Sex-Determining Mechanisms Help
The Importance of Sex
We typically think of sex in terms of males and females . Not all organisms, however, possess only two sexes. Some of the simplest forms of plant and animal life may have several sexes. For example, in one variety of the ciliated protozoan Paramecium bursaria there are eight sexes, or "mating types," all morphologically identical. Each mating type is physiologically incapable of conjugating with its own type, but may exchange genetic material with any of the seven other types within the same variety. However, most complex organisms have only two sexes. These sexes may reside in different individuals or within the same individual. An animal with both male and female reproductive organs is usually referred to as a hermaphrodite. In plants where staminate (male) and pistillate (female) flowers occur on the same plant, the term monoecious is used. Most flowering plants have both male and female parts within the same flower. A few angiosperms are dioecious, i.e., having the male and female elements in different individuals. Among the common cultivated crops known to be dioecious are asparagus, date palm, hemp, hops, and spinach.
Whether there are two or more sexes, or whether these sexes reside in the same or different individuals, sex is still important: it is a mechanism that provides for the great amount of genetic variability that characterizes most natural populations. The evolutionary process of natural selection depends upon this genetic variability to supply the raw material from which better adapted phenotypes usually survive to reproduce. Many subsidiary mechanisms have evolved to ensure cross-fertilization in most species as a means for generating new genetic combinations in each generation.
Sex Chromosome Mechanisms
Most mechanisms for the determination of sex are under genetic control and may be classified into one of the following categories.
In most mammals, there are two different, or heteromorphic, sex chromosomes, the X and the Y chromosomes. The presence of the Y chromosome determines maleness. Normal human males have 22 pairs of autosomes and an X and a Y sex chromosome; females also have 22 pairs of autosomes, but have two X chromosomes. Since the male produces two kinds of gametes as far as the sex chromosomes are concerned, he is said to be the heterogametic sex. The female, producing only one kind of gamete, is the homogametic sex. Thus, assuming unbiased segregation and equal success of each type of gamete during fertilization, an equal number of each sex should be produced in each generation. The proportion of males to females is referred to as the sex ratio. This mode of sex determination is commonly referred to as the XY method.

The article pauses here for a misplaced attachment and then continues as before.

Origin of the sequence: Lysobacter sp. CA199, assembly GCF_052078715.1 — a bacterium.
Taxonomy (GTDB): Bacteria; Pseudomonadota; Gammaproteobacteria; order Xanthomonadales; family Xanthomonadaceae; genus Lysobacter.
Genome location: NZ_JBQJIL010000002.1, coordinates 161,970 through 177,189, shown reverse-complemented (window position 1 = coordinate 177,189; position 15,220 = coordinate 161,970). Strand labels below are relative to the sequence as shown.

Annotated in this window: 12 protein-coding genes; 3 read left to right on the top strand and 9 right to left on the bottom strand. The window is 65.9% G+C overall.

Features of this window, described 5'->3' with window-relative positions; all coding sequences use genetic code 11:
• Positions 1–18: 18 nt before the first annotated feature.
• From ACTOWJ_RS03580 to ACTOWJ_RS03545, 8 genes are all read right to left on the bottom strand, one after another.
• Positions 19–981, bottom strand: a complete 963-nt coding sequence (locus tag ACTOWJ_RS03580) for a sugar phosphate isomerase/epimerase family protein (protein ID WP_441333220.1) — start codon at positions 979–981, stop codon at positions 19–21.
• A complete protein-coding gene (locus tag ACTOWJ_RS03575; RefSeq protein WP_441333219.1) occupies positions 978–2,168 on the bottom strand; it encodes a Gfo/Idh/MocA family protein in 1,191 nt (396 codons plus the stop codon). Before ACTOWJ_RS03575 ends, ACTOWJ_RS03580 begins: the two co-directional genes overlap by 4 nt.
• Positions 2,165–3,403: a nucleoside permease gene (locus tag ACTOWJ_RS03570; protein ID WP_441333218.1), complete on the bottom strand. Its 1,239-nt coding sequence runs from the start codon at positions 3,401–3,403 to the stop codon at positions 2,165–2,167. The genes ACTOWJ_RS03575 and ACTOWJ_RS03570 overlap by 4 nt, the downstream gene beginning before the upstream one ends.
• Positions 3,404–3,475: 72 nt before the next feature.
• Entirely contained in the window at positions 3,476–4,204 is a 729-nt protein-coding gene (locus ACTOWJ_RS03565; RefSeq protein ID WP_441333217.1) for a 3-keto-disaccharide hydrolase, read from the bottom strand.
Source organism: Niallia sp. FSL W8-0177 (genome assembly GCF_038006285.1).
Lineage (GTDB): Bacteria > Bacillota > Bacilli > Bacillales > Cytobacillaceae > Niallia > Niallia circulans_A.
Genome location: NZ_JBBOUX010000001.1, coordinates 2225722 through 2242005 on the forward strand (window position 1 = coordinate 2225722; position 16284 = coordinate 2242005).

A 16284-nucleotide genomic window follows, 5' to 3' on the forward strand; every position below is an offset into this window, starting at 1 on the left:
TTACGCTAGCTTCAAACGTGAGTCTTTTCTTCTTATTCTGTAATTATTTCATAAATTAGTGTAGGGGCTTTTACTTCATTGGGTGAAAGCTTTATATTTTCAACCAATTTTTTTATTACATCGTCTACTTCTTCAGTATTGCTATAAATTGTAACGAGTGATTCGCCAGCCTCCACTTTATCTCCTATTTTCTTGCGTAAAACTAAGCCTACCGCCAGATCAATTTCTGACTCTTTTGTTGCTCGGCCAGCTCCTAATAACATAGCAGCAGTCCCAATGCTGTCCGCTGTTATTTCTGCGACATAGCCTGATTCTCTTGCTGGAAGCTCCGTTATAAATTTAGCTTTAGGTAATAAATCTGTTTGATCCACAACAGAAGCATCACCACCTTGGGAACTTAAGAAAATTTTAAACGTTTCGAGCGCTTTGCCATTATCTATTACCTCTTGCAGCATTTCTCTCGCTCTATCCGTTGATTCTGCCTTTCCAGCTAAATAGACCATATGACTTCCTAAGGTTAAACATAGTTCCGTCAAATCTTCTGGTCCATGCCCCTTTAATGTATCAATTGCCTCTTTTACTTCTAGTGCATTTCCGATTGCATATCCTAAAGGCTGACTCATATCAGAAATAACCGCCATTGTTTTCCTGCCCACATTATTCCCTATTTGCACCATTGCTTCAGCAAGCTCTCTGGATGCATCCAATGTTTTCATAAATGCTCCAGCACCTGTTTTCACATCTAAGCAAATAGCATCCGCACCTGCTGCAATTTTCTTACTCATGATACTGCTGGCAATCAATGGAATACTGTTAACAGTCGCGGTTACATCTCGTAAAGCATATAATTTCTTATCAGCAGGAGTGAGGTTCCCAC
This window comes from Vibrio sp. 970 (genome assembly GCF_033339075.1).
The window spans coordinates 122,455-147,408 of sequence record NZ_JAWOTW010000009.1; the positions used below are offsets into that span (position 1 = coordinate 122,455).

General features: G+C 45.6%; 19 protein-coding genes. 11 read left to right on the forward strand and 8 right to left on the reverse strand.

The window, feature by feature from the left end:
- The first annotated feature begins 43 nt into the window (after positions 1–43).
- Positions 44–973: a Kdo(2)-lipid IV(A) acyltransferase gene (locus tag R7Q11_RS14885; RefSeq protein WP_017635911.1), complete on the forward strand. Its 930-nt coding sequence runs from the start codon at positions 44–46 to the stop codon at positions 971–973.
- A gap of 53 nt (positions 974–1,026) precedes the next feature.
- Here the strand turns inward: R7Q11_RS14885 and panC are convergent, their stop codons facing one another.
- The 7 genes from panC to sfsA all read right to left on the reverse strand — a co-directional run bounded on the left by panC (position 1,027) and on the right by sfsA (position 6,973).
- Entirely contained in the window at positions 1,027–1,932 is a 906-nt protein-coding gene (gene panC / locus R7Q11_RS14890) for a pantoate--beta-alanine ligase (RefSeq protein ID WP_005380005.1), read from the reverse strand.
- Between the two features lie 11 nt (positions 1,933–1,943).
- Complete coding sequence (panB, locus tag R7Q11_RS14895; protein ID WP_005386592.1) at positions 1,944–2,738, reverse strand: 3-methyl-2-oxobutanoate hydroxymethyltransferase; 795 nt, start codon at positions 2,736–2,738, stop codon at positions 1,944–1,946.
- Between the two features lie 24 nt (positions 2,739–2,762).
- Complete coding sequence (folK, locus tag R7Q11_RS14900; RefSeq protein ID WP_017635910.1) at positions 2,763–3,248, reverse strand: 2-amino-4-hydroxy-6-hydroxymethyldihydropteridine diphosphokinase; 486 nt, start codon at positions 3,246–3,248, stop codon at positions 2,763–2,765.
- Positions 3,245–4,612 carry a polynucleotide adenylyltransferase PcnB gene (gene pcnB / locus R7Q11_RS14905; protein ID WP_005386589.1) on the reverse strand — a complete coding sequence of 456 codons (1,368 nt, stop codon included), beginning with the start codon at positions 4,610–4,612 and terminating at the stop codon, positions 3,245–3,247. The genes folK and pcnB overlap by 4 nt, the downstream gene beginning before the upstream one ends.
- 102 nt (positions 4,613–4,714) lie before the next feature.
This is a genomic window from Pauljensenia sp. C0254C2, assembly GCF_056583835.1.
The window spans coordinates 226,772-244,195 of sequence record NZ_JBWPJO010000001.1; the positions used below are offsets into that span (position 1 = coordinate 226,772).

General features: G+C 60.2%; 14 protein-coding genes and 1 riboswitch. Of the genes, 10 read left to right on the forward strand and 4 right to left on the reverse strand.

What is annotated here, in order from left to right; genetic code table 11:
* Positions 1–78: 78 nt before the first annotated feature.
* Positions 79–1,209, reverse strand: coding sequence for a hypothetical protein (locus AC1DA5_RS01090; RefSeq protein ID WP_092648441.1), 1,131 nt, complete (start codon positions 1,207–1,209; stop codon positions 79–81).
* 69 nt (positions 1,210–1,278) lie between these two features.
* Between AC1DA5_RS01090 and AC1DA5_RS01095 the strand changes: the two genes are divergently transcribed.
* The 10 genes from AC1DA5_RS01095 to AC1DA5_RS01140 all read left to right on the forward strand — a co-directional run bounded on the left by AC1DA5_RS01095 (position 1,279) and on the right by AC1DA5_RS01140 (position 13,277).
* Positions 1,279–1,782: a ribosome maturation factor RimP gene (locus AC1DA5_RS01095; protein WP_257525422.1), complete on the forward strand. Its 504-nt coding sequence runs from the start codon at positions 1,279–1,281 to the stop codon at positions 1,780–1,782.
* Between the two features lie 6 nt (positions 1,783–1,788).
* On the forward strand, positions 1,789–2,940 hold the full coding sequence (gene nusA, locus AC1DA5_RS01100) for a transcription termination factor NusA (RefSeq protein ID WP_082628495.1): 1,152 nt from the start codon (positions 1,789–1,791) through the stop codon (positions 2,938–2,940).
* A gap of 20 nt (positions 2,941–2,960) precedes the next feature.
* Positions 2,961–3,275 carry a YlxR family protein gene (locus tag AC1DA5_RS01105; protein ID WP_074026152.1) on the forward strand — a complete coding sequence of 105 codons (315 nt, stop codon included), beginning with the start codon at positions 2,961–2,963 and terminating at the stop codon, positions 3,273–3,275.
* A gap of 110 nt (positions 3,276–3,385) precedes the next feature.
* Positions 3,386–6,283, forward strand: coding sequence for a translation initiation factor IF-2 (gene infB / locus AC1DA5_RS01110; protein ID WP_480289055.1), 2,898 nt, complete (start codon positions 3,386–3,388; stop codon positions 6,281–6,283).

A gene called SRY, for sex-determining region Y, on the short arm of the Y chromosome encodes a gene product often referred to as the testis-determining factor (TDF). SRY seems to be highly conserved in mammals. This gene, in combination with several other autosomal genes, encodes a DNA-binding protein that appears to control the expression of one or more other genes in a hierarchy or cascade of gene activation involved in testicular development and sperm production. In the absence of SRY embryonic, gonadal tissue would normally develop into an ovary. The location of SRY was aided by the discovery of rare exceptions to the rule that XX results in femaleness and XY results in maleness. Normal-appearing but sterile XX human males have at least some of the SRY gene attached to one of their X chromosomes and normal-appearing human XY females have a Y chromosome that has lost a crucial part of the SRY.
In some insects, especially those of the orders Hemiptera (true insects) and Orthoptera (grasshoppers and roaches), males are also heterogametic, but produce either X-bearing sperm or gametes without a sex chromosome. In males of these species, the X chromosome has no homologous pairing partner because there is no Y chromosome present. Thus, males exhibit an odd number in their chromosome complement. The one-X and two-X condition determines maleness and femaleness, respectively. If the single X chromosome of the male is always included in one of the two types of gametes formed, then a 1 : 1 sex ratio is predicted in the progeny. This mode of sex determination is commonly referred to as the XO method where the O symbolizes the lack of a chromosome analogous to the Y of the XY system.
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